MailGuard has intercepted a fraudulent email purporting to be from LinkedIn, a popular e-networking tool used by millions of professionals worldwide. This is a phishing email designed to harvest the confidential data of LinkedIn users for malicious intent, such as committing identity theft.
The email masquerades as an auto-generated notification informing recipients about a new message from another LinkedIn member. The body of the email is crafted in a manner that is similar to a legitimate alert from LinkedIn. It contains multiple branding elements belonging to the social media company, including its logo, along with various support links in a footer – likely included to boost the email’s legitimacy. A button is included, with a link to ‘view message’. The email actually originates from a compromised email account belonging to a public university based overseas.
Here’s what the email looks like:
Unsuspecting recipients who click on the link to ‘view message’ are led to a login page asking users for their LinkedIn account credentials, as per the below:
As you can see from the screenshot above, this page is designed to look like a legitimate login page belonging to LinkedIn. Interestingly, the domain used in the page’s URL doesn’t belong to the company. This is actually a phishing page hosted on pantheon.io, a SaaS website development platform.
Once users ‘sign in’ to LinkedIn by submitting their account credentials, the attacker harvests them for later use, and users are redirected back to the login page.
Whilst MailGuard is stopping this email scam from reaching Australian businesses, we encourage all users to exercise caution when opening messages, and to be extra vigilant against this kind of cyber-attack. If you see an email from LinkedIn, please make sure it is a legitimate communication before you open it. Please share this alert with your social media network to help us make the people aware of the threat.
This is a sinister scam as anyone falling victim to this scam will be vulnerable to having their LinkedIn account compromised and their identity stolen which can lead to serious repercussions. For instance, cybercriminals can impersonate the victim and use their account to launch further, targeted attacks against LinkedIn members connected with the victim. Credentials are also likely to be harvested for use in future cyber-attacks, for identity fraud and sold on the dark web.
With more than 660 million registered members worldwide, there’s a high likelihood that many of those that are receiving the email are LinkedIn subscribers and that a portion of those will be too time poor to check the details in the email. In fact, over the years, MailGuard has intercepted numerous LinkedIn-themed email scams, including in September 2019 and July 2018.
In addition, this email scam preys on LinkedIn’s large number users who use the social media network to connect with professionals on an everyday basis. By claiming there’s a new message for recipients, the email evokes curiosity among them, motivating them to click on the provided link to view the message as soon as possible.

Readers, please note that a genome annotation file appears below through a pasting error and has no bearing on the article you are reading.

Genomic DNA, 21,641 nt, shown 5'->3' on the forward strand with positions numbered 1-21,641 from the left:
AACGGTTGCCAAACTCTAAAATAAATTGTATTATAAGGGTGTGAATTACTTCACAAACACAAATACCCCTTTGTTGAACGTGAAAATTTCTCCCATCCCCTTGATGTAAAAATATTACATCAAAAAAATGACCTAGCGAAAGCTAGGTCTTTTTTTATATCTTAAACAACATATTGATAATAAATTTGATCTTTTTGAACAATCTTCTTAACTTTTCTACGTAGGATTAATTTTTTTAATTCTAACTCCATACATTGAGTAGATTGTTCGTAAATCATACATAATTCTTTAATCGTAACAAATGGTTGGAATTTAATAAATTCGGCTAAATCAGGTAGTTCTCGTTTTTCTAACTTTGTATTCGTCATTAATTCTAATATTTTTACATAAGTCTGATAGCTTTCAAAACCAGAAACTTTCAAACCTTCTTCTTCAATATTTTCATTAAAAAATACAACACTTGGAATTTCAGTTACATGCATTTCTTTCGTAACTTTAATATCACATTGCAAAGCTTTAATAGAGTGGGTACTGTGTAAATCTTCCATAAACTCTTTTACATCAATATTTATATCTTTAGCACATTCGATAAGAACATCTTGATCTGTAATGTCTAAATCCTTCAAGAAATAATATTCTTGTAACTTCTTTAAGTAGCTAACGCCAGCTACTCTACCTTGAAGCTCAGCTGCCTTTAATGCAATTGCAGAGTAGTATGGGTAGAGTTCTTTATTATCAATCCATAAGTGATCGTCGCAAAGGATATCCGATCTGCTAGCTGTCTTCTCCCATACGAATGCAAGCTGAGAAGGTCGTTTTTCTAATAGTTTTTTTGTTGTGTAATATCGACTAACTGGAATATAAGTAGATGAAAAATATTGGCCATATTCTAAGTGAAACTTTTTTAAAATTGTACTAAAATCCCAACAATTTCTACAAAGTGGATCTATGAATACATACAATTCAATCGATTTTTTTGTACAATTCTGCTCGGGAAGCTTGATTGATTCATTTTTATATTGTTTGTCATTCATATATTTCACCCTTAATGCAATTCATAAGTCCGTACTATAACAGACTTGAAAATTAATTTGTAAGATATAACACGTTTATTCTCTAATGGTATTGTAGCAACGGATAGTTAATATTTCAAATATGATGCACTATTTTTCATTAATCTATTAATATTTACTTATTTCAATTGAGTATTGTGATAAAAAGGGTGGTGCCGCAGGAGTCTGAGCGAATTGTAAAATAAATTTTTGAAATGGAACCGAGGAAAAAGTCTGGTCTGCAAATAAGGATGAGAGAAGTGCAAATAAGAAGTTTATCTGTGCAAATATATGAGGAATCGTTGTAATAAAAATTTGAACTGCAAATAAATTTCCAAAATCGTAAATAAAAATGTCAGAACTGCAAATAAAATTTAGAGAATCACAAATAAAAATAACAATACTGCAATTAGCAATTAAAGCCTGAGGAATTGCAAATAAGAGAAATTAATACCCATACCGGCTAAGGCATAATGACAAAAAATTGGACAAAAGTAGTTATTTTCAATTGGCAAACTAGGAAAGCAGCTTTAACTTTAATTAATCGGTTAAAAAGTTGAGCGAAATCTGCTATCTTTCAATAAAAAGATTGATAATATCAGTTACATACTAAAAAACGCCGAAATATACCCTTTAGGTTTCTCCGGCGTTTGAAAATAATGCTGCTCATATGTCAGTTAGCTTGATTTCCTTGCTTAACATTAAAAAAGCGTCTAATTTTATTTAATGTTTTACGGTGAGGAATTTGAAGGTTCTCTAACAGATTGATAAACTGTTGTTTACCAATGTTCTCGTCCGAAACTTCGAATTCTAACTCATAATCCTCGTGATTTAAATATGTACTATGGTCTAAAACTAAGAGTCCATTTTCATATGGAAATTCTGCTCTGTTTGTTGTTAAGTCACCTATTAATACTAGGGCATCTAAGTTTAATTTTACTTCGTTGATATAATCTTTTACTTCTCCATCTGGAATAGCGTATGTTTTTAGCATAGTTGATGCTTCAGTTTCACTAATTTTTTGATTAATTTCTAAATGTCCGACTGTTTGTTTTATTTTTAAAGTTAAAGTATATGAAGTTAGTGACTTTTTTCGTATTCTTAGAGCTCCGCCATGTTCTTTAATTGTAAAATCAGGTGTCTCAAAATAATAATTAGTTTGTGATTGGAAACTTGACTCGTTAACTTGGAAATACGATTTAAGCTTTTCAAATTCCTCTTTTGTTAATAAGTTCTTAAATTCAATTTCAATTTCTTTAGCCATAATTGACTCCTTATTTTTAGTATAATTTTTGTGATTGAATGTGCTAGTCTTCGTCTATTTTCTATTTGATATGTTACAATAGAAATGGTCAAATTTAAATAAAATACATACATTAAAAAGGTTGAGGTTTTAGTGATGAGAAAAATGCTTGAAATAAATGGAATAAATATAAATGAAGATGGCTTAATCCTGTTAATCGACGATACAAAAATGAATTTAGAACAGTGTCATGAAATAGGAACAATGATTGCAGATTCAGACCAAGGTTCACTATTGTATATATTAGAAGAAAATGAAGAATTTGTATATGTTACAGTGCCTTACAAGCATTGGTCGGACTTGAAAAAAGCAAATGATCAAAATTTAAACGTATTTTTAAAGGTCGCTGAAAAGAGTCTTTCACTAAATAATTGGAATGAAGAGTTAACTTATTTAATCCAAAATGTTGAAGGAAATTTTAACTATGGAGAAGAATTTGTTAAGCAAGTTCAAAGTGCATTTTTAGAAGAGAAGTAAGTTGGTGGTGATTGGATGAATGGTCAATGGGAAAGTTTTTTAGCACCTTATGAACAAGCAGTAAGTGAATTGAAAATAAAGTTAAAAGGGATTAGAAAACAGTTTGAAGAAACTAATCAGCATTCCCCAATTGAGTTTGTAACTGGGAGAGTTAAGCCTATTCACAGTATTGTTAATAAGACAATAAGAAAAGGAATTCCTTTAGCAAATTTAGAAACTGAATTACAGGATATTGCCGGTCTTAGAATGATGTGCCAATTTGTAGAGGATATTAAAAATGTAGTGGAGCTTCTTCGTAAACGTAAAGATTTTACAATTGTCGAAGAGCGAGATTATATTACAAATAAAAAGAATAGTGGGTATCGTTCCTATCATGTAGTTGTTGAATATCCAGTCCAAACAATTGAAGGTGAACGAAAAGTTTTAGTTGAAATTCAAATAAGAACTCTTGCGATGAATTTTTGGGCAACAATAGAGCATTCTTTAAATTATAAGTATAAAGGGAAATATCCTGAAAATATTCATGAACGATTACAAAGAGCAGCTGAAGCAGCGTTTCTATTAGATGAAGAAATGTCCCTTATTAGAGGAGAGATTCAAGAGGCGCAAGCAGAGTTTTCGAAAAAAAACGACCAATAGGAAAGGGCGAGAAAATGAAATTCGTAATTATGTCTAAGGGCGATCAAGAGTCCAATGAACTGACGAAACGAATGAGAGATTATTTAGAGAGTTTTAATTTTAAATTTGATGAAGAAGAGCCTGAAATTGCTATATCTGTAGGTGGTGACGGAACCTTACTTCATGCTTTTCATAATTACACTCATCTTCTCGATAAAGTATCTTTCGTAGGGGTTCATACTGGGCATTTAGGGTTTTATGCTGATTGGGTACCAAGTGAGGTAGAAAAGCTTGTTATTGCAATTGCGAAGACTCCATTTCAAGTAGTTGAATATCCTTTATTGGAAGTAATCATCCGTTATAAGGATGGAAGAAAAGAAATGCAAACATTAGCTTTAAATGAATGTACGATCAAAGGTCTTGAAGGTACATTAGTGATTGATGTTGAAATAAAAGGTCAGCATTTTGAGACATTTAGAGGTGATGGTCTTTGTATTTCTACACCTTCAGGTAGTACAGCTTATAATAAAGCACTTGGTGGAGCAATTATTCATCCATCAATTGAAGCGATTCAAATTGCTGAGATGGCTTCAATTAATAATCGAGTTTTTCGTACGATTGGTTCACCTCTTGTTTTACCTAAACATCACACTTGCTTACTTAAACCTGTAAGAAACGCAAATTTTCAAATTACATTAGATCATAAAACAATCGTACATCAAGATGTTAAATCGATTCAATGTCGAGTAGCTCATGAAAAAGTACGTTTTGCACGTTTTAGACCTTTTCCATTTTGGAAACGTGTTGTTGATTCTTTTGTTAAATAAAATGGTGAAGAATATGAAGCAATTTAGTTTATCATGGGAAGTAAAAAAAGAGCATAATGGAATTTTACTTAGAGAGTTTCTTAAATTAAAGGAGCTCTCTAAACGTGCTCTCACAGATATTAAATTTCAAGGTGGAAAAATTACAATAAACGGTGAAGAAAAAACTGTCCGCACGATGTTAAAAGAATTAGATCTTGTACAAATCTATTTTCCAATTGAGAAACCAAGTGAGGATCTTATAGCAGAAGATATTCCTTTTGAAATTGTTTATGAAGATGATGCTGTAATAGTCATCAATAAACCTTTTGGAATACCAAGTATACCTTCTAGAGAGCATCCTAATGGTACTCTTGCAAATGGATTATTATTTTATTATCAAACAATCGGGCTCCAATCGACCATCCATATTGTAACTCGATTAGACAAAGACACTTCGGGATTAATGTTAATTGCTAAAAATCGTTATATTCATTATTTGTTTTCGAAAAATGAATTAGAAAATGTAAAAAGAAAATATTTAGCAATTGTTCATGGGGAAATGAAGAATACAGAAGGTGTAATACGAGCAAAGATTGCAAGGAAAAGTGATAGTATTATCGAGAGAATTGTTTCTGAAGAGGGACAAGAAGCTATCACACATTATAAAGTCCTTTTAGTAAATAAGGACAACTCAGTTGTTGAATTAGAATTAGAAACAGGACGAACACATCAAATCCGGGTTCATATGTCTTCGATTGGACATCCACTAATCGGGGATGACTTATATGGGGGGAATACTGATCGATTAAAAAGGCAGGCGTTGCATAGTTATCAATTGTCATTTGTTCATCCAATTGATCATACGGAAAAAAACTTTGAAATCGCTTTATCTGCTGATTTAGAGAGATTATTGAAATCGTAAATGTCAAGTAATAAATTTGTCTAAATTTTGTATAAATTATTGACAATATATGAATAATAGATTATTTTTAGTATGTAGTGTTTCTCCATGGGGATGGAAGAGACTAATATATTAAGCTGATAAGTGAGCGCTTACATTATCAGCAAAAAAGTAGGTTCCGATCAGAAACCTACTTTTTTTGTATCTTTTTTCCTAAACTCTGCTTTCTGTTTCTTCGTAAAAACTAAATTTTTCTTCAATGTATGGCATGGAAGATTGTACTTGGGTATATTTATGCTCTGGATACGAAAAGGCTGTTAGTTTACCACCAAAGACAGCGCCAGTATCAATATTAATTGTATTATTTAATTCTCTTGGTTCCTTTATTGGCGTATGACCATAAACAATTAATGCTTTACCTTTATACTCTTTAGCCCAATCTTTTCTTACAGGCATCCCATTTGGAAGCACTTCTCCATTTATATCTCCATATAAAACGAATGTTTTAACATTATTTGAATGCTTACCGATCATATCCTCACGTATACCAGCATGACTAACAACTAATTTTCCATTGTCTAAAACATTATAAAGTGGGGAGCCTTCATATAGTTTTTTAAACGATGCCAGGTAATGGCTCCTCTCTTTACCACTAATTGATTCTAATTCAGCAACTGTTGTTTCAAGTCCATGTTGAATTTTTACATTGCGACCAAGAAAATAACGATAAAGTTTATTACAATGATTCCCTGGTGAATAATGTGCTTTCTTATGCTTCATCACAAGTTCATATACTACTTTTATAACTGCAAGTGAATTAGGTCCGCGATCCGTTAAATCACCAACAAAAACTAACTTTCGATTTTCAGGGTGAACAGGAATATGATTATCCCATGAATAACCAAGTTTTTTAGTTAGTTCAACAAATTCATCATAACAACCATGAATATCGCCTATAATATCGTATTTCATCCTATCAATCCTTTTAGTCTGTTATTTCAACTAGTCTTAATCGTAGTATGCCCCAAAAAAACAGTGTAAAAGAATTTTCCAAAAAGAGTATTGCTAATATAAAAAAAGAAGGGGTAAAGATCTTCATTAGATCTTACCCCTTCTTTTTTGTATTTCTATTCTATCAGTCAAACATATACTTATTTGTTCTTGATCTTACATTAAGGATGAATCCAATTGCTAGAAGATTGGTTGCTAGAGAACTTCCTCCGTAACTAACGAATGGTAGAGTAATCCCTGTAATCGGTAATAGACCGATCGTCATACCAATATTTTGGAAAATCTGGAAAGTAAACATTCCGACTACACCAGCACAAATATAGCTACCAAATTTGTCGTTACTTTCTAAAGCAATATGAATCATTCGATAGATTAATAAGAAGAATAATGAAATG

Despite this, several red flags appear in the email that would make any eagle-eyed recipient conscious of its inauthenticity. Grammatical and formatting issues are visible in the email, especially within its footer.
How to tell if an email you’ve received is actually from LinkedIn?
LinkedIn lists the following advice on its support page:
Fraudsters may use a practice called phishing to try to obtain your sensitive data such as usernames, passwords, and credit card information. These fraudsters impersonate legitimate companies or people, sending emails and links that attempt to direct you to false websites, or infect your computer with malware. LinkedIn will never ask you for your password or ask you to download any programs.
Important: LinkedIn has several email domains, which are determined by our email service provider (ESP). We can assure you that emails from firstname.lastname@example.org and email@example.com are not phishing emails.
Possible warning signs of a phishing message:
- Messages containing bad spelling, grammar, and that aren't addressed to you personally.
- Messages asking you to act immediately.
- Messages asking you to open an attachment to install a software update.
To report phishing emails you've received, please forward the suspicious email to firstname.lastname@example.org
More information can be found here.
As a precaution, MailGuard urges you not to click links within emails that:
- Are not addressed to you by name.
- Appear to be from a legitimate company but use poor English, or omit personal details that a legitimate sender would include.
- Are from businesses that you were not expecting to hear from, and
- Take you to a landing page or website that is not the legitimate URL of the company the email is purporting to be sent from.
One email is all that it takes
All that it takes to break into your business is a cleverly-worded email message. If scammers can trick one person in your company into clicking on a malicious link they can gain access to your data.
For a few dollars per staff member per month, you can protect your business with MailGuard's predictive and advanced email security.
Talk to a solution consultant at MailGuard today about securing your company's network.
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